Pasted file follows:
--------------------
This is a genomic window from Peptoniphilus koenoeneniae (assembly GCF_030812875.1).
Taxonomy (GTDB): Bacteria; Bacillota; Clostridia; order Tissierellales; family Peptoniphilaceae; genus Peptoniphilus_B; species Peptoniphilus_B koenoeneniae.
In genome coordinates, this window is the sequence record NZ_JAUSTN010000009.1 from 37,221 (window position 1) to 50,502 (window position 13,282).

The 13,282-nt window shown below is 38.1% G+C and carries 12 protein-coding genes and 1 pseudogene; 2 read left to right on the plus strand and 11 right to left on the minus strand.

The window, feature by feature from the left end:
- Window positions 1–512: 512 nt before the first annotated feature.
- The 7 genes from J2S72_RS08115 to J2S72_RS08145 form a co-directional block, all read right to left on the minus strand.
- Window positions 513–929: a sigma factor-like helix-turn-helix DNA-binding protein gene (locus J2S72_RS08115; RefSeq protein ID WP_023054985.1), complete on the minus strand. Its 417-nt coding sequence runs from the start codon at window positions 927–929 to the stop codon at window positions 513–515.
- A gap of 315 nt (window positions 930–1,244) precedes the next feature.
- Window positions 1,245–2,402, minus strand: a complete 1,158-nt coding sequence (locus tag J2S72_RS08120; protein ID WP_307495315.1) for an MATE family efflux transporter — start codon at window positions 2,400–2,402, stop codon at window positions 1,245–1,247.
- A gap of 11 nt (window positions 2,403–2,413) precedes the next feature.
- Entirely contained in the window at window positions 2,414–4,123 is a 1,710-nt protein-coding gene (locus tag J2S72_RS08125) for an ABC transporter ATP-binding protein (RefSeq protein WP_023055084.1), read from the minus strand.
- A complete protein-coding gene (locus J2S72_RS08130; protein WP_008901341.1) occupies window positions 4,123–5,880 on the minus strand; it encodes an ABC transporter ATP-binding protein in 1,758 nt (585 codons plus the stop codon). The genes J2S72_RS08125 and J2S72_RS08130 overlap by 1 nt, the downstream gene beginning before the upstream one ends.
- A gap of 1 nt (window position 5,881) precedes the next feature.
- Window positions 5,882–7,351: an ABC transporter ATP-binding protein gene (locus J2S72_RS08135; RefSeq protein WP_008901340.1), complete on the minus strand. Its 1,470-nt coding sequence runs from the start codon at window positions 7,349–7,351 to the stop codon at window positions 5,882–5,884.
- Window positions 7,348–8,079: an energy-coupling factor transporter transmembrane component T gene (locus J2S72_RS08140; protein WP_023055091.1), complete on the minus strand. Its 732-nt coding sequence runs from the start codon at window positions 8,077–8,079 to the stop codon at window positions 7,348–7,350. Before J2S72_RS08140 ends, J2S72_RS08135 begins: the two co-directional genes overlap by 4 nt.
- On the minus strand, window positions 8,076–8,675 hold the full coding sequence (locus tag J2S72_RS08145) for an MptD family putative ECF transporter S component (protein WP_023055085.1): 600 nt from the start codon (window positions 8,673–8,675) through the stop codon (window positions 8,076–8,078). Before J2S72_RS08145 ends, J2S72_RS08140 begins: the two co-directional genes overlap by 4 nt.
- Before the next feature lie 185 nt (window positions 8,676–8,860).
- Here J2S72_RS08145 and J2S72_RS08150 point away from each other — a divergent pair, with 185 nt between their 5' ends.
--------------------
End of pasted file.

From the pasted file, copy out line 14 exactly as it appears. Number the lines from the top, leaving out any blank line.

- A gap of 1 nt (window position 5,881) precedes the next feature.